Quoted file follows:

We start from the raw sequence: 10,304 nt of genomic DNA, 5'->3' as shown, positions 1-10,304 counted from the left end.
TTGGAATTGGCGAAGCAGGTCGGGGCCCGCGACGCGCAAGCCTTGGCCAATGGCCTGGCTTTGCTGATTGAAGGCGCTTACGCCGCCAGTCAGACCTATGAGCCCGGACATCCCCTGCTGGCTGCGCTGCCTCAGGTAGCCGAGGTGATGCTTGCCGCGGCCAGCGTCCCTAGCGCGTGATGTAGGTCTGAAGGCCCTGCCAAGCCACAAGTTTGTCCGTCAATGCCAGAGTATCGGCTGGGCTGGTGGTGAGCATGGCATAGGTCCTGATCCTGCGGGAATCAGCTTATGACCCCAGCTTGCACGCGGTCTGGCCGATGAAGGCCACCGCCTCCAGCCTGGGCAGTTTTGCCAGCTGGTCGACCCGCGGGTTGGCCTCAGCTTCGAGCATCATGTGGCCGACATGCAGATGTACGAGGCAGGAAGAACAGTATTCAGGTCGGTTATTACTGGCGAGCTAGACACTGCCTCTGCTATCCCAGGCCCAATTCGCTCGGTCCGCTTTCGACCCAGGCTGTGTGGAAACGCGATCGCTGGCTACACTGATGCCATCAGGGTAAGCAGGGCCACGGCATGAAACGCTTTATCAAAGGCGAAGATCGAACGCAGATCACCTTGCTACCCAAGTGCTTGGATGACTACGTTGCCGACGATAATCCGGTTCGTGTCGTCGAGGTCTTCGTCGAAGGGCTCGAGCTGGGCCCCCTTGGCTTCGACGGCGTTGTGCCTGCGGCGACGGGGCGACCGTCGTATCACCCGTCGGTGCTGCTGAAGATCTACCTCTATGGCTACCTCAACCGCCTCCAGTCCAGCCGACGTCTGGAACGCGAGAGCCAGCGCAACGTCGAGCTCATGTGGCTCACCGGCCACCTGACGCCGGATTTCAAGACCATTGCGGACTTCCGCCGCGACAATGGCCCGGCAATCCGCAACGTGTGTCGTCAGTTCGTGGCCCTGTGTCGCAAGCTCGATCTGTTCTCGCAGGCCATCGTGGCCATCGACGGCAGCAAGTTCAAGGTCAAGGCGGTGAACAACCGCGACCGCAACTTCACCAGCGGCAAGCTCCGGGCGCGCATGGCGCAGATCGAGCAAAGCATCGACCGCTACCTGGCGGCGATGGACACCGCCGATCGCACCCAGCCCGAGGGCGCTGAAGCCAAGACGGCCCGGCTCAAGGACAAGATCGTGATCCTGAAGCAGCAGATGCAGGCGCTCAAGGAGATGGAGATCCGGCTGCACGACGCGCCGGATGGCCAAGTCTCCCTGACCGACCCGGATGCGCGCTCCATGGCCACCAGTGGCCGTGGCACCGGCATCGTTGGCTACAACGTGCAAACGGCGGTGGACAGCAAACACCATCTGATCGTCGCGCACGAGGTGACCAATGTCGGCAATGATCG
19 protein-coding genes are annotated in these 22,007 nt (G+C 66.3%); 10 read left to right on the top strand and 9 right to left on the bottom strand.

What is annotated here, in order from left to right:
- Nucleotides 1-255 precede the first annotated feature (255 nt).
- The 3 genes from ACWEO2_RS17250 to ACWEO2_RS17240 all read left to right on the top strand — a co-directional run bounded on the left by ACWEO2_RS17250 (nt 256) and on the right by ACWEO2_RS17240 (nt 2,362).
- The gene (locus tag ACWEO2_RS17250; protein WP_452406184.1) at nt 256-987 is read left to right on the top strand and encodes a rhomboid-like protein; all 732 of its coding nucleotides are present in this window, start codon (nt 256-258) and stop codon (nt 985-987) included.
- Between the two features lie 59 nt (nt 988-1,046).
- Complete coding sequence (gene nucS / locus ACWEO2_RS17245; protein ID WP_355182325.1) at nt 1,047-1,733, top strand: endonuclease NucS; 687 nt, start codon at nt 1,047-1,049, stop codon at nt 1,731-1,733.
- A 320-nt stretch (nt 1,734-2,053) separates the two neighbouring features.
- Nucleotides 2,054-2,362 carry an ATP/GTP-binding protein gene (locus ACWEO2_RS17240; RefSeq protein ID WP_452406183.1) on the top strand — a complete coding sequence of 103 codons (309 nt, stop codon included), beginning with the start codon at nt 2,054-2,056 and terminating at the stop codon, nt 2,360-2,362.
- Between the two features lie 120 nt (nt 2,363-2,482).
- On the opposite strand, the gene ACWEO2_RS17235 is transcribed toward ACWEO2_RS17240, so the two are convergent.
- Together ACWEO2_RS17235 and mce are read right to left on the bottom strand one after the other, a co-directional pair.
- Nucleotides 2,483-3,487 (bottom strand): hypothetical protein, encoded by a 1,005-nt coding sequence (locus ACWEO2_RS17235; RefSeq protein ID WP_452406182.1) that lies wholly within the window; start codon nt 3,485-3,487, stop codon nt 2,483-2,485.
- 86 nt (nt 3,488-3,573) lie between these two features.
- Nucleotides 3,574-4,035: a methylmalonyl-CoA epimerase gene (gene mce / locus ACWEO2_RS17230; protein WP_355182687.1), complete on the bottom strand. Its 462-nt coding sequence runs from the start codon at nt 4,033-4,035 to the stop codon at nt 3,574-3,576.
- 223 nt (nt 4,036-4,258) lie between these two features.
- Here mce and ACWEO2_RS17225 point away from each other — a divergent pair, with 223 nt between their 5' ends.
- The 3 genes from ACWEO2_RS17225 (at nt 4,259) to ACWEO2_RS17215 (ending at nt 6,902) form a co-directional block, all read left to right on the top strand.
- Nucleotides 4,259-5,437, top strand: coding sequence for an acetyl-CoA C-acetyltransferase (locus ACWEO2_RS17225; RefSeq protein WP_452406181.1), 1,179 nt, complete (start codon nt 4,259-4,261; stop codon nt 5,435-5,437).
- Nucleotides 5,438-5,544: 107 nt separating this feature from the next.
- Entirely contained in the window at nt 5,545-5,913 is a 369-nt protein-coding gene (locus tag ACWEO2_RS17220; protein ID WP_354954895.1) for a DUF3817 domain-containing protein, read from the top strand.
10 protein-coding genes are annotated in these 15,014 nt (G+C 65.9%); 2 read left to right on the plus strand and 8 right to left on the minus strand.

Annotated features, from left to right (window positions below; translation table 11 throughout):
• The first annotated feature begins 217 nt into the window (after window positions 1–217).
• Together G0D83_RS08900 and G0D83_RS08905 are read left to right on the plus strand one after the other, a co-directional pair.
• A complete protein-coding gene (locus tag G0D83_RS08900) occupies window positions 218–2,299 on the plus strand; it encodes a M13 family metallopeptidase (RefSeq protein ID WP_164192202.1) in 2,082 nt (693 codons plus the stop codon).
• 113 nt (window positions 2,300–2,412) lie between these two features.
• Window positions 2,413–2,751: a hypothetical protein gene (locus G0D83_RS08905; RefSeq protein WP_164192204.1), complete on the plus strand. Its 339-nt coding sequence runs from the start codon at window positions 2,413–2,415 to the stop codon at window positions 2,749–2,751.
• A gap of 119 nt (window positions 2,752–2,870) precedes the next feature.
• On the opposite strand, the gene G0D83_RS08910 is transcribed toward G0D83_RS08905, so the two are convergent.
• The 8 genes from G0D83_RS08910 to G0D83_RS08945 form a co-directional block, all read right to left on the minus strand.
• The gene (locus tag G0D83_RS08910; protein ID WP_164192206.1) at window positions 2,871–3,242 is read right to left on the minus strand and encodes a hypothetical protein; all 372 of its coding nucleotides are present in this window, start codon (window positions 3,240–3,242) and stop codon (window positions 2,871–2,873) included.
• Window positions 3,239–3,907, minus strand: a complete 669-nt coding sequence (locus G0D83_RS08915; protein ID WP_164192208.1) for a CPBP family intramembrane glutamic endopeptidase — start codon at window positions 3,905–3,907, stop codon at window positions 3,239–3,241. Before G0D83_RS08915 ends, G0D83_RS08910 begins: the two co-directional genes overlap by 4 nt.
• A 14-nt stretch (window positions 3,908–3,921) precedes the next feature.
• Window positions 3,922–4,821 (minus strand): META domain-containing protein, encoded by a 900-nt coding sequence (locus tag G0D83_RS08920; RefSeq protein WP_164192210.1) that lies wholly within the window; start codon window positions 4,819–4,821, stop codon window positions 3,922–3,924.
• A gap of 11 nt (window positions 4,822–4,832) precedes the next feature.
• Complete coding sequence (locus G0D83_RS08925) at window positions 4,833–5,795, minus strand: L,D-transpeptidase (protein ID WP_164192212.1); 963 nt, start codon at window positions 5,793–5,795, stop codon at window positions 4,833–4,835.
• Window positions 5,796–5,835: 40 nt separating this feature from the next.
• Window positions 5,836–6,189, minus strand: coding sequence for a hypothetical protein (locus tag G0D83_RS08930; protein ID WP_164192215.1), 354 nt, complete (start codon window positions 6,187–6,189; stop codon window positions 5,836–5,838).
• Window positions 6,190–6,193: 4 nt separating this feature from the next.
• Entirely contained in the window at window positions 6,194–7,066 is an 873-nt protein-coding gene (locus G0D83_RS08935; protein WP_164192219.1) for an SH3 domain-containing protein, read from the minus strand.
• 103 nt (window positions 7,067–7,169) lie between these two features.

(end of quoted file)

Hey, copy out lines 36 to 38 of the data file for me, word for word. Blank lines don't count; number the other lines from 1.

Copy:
• A 14-nt stretch (window positions 3,908–3,921) precedes the next feature.
• Window positions 3,922–4,821 (minus strand): META domain-containing protein, encoded by a 900-nt coding sequence (locus tag G0D83_RS08920; RefSeq protein WP_164192210.1) that lies wholly within the window; start codon window positions 4,819–4,821, stop codon window positions 3,922–3,924.
• A gap of 11 nt (window positions 4,822–4,832) precedes the next feature.